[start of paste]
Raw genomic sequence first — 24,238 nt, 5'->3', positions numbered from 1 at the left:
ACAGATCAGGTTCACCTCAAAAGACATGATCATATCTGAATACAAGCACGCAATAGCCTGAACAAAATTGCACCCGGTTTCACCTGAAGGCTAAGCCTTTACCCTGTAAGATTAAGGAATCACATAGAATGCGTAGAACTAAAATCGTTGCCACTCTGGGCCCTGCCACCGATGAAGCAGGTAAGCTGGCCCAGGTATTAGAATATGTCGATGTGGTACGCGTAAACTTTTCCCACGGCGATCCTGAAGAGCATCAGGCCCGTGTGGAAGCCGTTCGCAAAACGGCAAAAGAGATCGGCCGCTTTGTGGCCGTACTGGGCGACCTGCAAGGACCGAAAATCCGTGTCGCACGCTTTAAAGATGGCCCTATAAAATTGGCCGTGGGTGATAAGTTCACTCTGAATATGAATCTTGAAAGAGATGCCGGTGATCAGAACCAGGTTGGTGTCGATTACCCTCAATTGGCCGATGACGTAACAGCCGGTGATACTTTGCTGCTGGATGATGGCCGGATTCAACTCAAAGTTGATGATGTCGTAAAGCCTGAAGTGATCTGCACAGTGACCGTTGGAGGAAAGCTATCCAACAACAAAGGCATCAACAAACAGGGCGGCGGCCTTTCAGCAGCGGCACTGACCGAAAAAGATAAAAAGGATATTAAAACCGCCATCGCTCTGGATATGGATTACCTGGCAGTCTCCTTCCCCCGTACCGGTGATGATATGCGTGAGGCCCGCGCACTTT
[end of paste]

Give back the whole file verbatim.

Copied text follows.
Raw genomic sequence first — 24,238 nt, 5'->3', positions numbered from 1 at the left:
ACAGATCAGGTTCACCTCAAAAGACATGATCATATCTGAATACAAGCACGCAATAGCCTGAACAAAATTGCACCCGGTTTCACCTGAAGGCTAAGCCTTTACCCTGTAAGATTAAGGAATCACATAGAATGCGTAGAACTAAAATCGTTGCCACTCTGGGCCCTGCCACCGATGAAGCAGGTAAGCTGGCCCAGGTATTAGAATATGTCGATGTGGTACGCGTAAACTTTTCCCACGGCGATCCTGAAGAGCATCAGGCCCGTGTGGAAGCCGTTCGCAAAACGGCAAAAGAGATCGGCCGCTTTGTGGCCGTACTGGGCGACCTGCAAGGACCGAAAATCCGTGTCGCACGCTTTAAAGATGGCCCTATAAAATTGGCCGTGGGTGATAAGTTCACTCTGAATATGAATCTTGAAAGAGATGCCGGTGATCAGAACCAGGTTGGTGTCGATTACCCTCAATTGGCCGATGACGTAACAGCCGGTGATACTTTGCTGCTGGATGATGGCCGGATTCAACTCAAAGTTGATGATGTCGTAAAGCCTGAAGTGATCTGCACAGTGACCGTTGGAGGAAAGCTATCCAACAACAAAGGCATCAACAAACAGGGCGGCGGCCTTTCAGCAGCGGCACTGACCGAAAAAGATAAAAAGGATATTAAAACCGCCATCGCTCTGGATATGGATTACCTGGCAGTCTCCTTCCCCCGTACCGGTGATGATATGCGTGAGGCCCGCGCACTTT